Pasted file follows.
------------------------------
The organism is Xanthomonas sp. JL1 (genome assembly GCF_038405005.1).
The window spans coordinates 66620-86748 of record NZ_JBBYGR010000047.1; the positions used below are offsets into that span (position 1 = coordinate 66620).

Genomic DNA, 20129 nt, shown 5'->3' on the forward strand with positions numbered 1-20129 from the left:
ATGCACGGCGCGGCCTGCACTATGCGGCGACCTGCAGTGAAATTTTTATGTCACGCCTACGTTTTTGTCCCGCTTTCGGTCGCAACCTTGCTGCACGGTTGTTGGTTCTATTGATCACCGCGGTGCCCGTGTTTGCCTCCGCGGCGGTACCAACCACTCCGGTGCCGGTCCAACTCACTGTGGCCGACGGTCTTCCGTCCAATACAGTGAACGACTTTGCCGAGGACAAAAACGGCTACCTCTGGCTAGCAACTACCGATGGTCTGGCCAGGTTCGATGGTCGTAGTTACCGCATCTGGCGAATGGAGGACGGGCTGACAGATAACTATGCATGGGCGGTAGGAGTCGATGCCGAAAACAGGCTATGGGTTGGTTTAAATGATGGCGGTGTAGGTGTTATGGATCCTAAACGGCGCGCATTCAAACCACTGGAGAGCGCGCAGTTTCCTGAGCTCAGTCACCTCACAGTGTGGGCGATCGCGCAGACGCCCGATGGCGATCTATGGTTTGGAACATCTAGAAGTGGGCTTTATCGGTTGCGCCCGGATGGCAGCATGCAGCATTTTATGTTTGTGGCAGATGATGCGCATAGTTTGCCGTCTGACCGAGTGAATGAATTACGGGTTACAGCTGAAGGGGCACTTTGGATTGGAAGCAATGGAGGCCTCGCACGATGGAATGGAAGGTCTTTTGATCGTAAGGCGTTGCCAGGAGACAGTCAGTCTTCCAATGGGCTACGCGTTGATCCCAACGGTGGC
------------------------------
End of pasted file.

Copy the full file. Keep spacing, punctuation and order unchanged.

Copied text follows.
The organism is Xanthomonas sp. JL1 (genome assembly GCF_038405005.1).
The window spans coordinates 66620-86748 of record NZ_JBBYGR010000047.1; the positions used below are offsets into that span (position 1 = coordinate 66620).

Genomic DNA, 20129 nt, shown 5'->3' on the forward strand with positions numbered 1-20129 from the left:
ATGCACGGCGCGGCCTGCACTATGCGGCGACCTGCAGTGAAATTTTTATGTCACGCCTACGTTTTTGTCCCGCTTTCGGTCGCAACCTTGCTGCACGGTTGTTGGTTCTATTGATCACCGCGGTGCCCGTGTTTGCCTCCGCGGCGGTACCAACCACTCCGGTGCCGGTCCAACTCACTGTGGCCGACGGTCTTCCGTCCAATACAGTGAACGACTTTGCCGAGGACAAAAACGGCTACCTCTGGCTAGCAACTACCGATGGTCTGGCCAGGTTCGATGGTCGTAGTTACCGCATCTGGCGAATGGAGGACGGGCTGACAGATAACTATGCATGGGCGGTAGGAGTCGATGCCGAAAACAGGCTATGGGTTGGTTTAAATGATGGCGGTGTAGGTGTTATGGATCCTAAACGGCGCGCATTCAAACCACTGGAGAGCGCGCAGTTTCCTGAGCTCAGTCACCTCACAGTGTGGGCGATCGCGCAGACGCCCGATGGCGATCTATGGTTTGGAACATCTAGAAGTGGGCTTTATCGGTTGCGCCCGGATGGCAGCATGCAGCATTTTATGTTTGTGGCAGATGATGCGCATAGTTTGCCGTCTGACCGAGTGAATGAATTACGGGTTACAGCTGAAGGGGCACTTTGGATTGGAAGCAATGGAGGCCTCGCACGATGGAATGGAAGGTCTTTTGATCGTAAGGCGTTGCCAGGAGACAGTCAGTCTTCCAATGGGCTACGCGTTGATCCCAACGGTGGC